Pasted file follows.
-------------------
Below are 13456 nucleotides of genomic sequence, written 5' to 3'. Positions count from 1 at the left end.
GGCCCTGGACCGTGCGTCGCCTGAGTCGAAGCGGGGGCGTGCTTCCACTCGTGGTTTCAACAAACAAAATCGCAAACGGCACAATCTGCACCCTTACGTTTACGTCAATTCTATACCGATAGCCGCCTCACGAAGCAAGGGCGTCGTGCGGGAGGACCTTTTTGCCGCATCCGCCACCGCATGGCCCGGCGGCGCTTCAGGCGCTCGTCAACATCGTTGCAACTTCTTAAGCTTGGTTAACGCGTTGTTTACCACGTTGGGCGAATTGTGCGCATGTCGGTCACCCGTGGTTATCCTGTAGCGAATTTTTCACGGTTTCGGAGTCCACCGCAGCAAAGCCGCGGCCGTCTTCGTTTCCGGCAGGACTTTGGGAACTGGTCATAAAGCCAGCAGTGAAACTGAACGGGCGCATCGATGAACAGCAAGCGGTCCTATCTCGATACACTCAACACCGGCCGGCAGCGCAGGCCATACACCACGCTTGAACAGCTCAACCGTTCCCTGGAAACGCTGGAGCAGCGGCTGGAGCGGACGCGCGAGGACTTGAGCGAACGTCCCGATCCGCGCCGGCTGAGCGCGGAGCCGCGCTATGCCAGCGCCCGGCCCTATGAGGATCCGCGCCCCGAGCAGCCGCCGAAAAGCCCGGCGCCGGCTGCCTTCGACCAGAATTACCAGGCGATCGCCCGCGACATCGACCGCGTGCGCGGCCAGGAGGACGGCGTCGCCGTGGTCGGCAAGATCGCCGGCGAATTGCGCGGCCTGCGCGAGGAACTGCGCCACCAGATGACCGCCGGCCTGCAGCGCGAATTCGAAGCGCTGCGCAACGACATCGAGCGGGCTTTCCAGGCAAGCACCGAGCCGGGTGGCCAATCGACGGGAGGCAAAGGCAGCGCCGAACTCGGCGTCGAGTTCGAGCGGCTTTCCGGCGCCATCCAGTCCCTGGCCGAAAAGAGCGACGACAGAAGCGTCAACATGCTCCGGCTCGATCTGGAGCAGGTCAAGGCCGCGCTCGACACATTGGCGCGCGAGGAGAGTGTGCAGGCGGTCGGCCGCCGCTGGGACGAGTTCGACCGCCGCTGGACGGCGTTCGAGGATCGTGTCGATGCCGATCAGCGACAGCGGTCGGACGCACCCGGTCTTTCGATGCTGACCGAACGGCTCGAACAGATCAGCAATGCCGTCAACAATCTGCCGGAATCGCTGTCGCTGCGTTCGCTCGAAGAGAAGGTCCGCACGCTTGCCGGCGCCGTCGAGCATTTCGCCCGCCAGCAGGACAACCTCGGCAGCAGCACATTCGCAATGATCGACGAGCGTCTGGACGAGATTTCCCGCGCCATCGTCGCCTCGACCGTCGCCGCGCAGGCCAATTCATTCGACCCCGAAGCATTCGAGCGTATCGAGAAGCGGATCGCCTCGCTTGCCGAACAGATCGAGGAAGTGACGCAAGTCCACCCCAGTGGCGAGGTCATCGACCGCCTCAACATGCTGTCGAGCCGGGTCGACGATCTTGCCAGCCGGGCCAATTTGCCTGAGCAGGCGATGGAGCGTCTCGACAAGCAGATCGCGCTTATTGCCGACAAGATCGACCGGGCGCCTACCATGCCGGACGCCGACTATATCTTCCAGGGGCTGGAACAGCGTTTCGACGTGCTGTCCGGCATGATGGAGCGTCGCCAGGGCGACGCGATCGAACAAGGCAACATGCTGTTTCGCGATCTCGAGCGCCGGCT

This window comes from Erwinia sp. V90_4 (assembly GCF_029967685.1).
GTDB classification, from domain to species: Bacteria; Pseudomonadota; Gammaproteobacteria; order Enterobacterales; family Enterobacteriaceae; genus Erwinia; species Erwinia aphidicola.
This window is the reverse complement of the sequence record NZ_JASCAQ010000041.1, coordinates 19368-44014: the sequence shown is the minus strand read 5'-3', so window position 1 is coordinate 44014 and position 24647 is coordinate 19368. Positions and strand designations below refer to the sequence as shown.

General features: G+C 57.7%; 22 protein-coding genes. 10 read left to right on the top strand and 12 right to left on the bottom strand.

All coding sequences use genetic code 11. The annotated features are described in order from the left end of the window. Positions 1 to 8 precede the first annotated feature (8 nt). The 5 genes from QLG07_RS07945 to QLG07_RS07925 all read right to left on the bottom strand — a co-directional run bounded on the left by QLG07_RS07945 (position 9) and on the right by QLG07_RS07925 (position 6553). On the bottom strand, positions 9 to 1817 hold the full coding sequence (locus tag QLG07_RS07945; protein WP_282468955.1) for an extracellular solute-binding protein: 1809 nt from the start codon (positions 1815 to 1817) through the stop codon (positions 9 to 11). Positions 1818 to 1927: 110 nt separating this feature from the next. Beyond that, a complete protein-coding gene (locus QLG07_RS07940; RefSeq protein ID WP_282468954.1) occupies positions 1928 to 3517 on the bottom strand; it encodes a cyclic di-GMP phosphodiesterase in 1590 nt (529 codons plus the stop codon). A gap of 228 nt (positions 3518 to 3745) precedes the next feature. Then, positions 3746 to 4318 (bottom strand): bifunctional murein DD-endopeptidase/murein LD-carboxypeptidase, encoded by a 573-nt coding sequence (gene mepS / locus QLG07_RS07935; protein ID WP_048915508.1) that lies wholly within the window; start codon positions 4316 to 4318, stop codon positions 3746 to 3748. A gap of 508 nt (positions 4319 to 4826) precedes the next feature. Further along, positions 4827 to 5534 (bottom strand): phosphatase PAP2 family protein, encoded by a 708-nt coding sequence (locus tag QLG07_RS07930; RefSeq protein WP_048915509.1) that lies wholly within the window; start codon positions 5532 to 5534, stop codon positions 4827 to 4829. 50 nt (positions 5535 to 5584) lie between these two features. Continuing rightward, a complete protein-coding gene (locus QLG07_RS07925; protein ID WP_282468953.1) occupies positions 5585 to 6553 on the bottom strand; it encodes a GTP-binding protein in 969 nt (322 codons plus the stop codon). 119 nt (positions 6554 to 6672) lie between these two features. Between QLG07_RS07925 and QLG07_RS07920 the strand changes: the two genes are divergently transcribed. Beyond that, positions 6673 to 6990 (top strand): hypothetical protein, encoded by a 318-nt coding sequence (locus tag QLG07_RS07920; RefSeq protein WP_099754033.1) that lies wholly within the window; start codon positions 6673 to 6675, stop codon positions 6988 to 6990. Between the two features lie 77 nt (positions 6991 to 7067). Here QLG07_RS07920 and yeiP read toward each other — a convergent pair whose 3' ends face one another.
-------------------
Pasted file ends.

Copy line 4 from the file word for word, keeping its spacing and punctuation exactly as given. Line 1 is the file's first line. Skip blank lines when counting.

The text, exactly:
GTDB classification, from domain to species: Bacteria; Pseudomonadota; Gammaproteobacteria; order Enterobacterales; family Enterobacteriaceae; genus Erwinia; species Erwinia aphidicola.